Edinburgh Fringe: Zach Zucker's Spectacular Industry Showcase ripples with impact of Highland Park sniper tragedy
Like thousands of other entertainers, American performer Zach Zucker was looking forward to bringing his latest show to the world famous Edinburgh Fringe, where he was first discovered seven years ago.
He still is, but his world has changed. Zach was, and still is, a clown who makes, in his own words, 'very silly shows'. Shows he has never allowed his political views to colour... until now.
Originally, the plan for this year’s production at Monkey Barrel was no different to that of any of the five previous productions he had brought to the Capital. In fact, the show entitled Zach Zucker: Spectacular Industry Showcase was to have been a 'spectacularly silly show', Zach intent on making audiences do nothing more than 'laugh as hard as they can'.
That changed on July 4 when a gunman opened fire on the 4th of July parade in Highland Park, a city near Chicago and Zach's hometown – the 29-year-old's mum lived on one of the streets on which the massacre took place and heard the shots. His friend’s mum was shot in the ankle and he knows the family of the shooter.
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As he prepares to travel to the Capital for the Festival, he reflects, “It’s hard not to let your experiences bleed into your work when you keep unexpectedly bursting into tears.
“But this isn’t an 'everyone feel sorry for me’ Edinburgh show, it’s still a clown show, but yeah, some super-f***ed up s*** just happened so it's definitely going to affect some of the work.”
He adds, “One of my friends who I grew up playing basketball with, his mom got shot in the ankle. Another friend’s mom got hit by glass bursting off a window. I know the shooter’s family - his sister was my friend growing up and his dad, Bob, ran a late-night sandwich spot that we always went to called Bob’s Sandwiches...”
Being so close to the tragedy, which took seven lives, Zach recalls that initially, on hearing reports, he experienced a moment of disbelief.
“I keep crying, at times feeling fully paralysed by the constant re-realisation that this is real and actually happened.
“That’s what most of the past weeks have been; bursting into tears without any notice, lots of attempts at numbing the pain, reaching out to childhood friends and doing everything I can to just get through the day.
“It was terrifying. My hometown was attacked. My mom was on her way to the parade and lives less than a half block from the shooting. I marched in that parade as a kid. Two of my friends' parents were shot. Another friend threw his grandpa over his shoulder and ran.
“It was the place to hang out with your friends as a teenager... so to see this place where I have life-changing memories from the age of five to 18 covered in blood and bullet shells with people running for their lives… it absolutely breaks my heart.”
The emotional trauma Zach continues to experience has unsurprisingly found its way into his work.
He expalins, “It's still first and foremost a comedy show, really fun, stupid, dumb and (hopefully) funny. I’ve never really shared personal stories in previous shows, if I have I’ve hidden them in throwaway bits, so I imagine there are now going to be tones and colours to the pieces, characters and songs that have been influenced by everything I’ve been feeling.”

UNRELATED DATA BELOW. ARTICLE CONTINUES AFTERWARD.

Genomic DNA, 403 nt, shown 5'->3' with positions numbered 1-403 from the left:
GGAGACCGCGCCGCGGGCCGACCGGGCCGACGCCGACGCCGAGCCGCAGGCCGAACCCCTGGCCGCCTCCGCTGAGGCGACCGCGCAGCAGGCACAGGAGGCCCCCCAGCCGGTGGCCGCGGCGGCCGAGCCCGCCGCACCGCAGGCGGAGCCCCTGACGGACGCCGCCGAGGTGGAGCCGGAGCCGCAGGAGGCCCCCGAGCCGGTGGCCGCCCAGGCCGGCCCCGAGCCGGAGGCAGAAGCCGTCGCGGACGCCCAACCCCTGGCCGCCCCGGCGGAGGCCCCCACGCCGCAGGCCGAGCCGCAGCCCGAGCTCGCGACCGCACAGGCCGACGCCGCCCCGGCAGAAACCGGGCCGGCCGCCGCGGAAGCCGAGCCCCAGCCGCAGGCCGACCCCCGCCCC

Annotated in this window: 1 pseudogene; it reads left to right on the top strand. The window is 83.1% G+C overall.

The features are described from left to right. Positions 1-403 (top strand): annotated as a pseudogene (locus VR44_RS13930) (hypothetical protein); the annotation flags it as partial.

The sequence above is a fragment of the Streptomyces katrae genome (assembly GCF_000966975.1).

One character in particular in Spectacular Industry Showcase owes much to how Zach is feeling.
“I have a character, Zach America, who wants to change the world so he decides he’s 'running for politics in 2024' and lays out his campaign for his vision of America,” he says.
Explaining the reasoning for sharing his feelings in such a way, he continues, “I believe we have a duty to speak up when it’s uncomfortable. Vulnerability outside of 'comedic context' scares the s*** out of me but I’m even more scared of not being the person I know I can be.”
It's perhaps fitting too, that he should be speaking out in Edinburgh.
“I wouldn’t be where I am today without the Edinburgh Fringe,” he reveals.
“Because the PBH Free Fringe accepted our show Zach & Viggo in 2015 we were able to tour the world six times and live a life I never dreamed was possible. Although, while the impact the Fringe has had on my life will never change, I am thankful I am not totally reliant on it as my sole source of life choices anymore, there were definitely earlier moments in our careers where the ability to generate income for food, shelter and future jobs was directly tethered to our success in Edinburgh.
“My comedy partners and I have thankfully found additional ways to support ourselves since our days performing in the basement of CC Blooms - 'We love you, Mitch!' - but the personal and professional connections made in Edinburgh have given us a chance to chase our dreams like the total maniacs that we are.”
Preparing for his sixth Fringe run, Zach admits it’s not without a little trepidation.
“With the least amount of prep time to create a show, leaving behind my most successful character, moving to a brand new venue, taking a big creative risk and with everything to lose and almost nothing tangible to gain… it terrifies me. It’s these moments I realise I do this because I love my Fringe family more than myself, nothing makes me happier than being onstage in front of the Edinburgh audience and all I want is for everyone who’s helped us along the way to feel it’s worth it.”
Zach Zucker: Spectacular Industry Showcase (Made for TV), Monkey Barrell (4), 7.50pm, August 3-28, tickets here.